But chapter 35 gives us the promise of restoration. Following on the heels of the prophecies of destruction and desolation, God gives the promise of a garden, a promise of restoration and reconciliation. The contrast is clear: whereas putting your trust in the rulers and nations of this world will result in a desert, trust in God results in a garden. It results in a place where waters break forth in the wilderness and streams in the desert; a place where the burning sand and the thirsty ground will be saturated with so much water that it can’t hold it all, resulting instead in pools for people to drink from whenever they wish. If you look at the beginning of chapter 35, the verses that precede today’s reading, the Lord promises that the desert will rejoice and fill with blooming flowers, that it will become a fertile plain like that of Lebanon or Carmel or Sharon. That’s like saying the desert of Arizona and Nevada will become as fertile as the fields of Kansas and Nebraska, or even the plush rainforests of South America.
If you continue past today’s reading and look at the rest of the chapter, you see that the prophet declares that in this land of restoration there will be a highway, and it will be called the Way of Holiness. It will be a highway that the unrighteous will not be allowed to travel. It will belong to the people of God. The fools who say in their heart that there is no God will not be allowed to travel this road. There will be no lions or ravenous beasts to frighten you on this road; it will be a path of safety. It will be a highway to Zion, a road travelled by the people of God as they return to the presence of their Lord. Unlike chapter 34, where the ground ruled by men becomes rocky and full of burning sulfur, making it difficult to travel, this ground is perfect for the people of God coming together. The sin of man divides; the holiness of God unites. The way of man is to make this world uninhabitable; the way of God is to take what is desolate and make it abundant.
In the part of chapter 35 read today the prophet promises strength will be given to feeble hands. These feeble hands aren’t necessarily weak or old hands, but more like hands that have been thrown up in frustration, hands attached to hearts that have given up and thrown in the towel. When confronted with the nations who use their power ruthlessly, what else is a person to do except throw up your hands in exasperation. To such hands God’s word of encouragement will restore hope. Isaiah 35 promises it will be so.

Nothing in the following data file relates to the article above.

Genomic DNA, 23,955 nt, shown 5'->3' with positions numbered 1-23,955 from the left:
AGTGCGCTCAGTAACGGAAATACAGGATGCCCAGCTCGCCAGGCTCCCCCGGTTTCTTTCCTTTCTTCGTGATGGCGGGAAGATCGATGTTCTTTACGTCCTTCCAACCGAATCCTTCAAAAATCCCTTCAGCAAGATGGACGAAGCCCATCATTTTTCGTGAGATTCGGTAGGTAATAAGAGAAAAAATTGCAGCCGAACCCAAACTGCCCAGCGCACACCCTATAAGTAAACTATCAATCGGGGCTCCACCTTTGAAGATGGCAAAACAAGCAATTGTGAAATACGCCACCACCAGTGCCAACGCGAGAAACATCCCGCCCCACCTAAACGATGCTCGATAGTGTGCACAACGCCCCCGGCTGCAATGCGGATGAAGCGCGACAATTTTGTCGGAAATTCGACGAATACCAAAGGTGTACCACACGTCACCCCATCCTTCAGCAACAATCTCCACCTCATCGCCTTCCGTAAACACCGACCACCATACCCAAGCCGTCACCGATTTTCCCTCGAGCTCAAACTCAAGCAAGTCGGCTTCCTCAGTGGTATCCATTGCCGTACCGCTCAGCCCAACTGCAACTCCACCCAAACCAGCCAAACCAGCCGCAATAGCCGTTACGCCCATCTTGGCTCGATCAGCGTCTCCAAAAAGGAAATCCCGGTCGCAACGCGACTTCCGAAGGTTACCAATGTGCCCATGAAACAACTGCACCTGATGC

Because these two chapters are poetic, we shouldn’t spend too much effort trying to assign specific identities to the different details they contain. Rather, we hear their massage, and their message is clear: “Put not your trust in princes, in a son of man in whom there is no salvation.” As citizens of this nation we are indeed called to participate in the election process, but if we think Bernie or Hillary or Ted or Trump will solve our problems, then we are severely mistaken. For as Psalm 146 reminds us, when these rulers die, so do their plans and visions. Here in America, we don’t even have to wait for them to die, just until someone else gets elected. For all the talk we hear these days of cutting through bureaucratic tape in the name of getting things done, I wonder how many Executive Orders issued by the current administration will last the test of time. History has taught us that the plans and policies of politicians have a shelf-life; they will all come to an end one day. Someone else will take office, and no matter who that someone is, they will not be able to solve the problem of sin either. They will not be able to cure the wickedness and selfishness of the human heart. They will not be able to rid the world of poverty or hunger or disease or war. Problems such as these are far too deeply rooted, woven into the very fabric of a sinful world.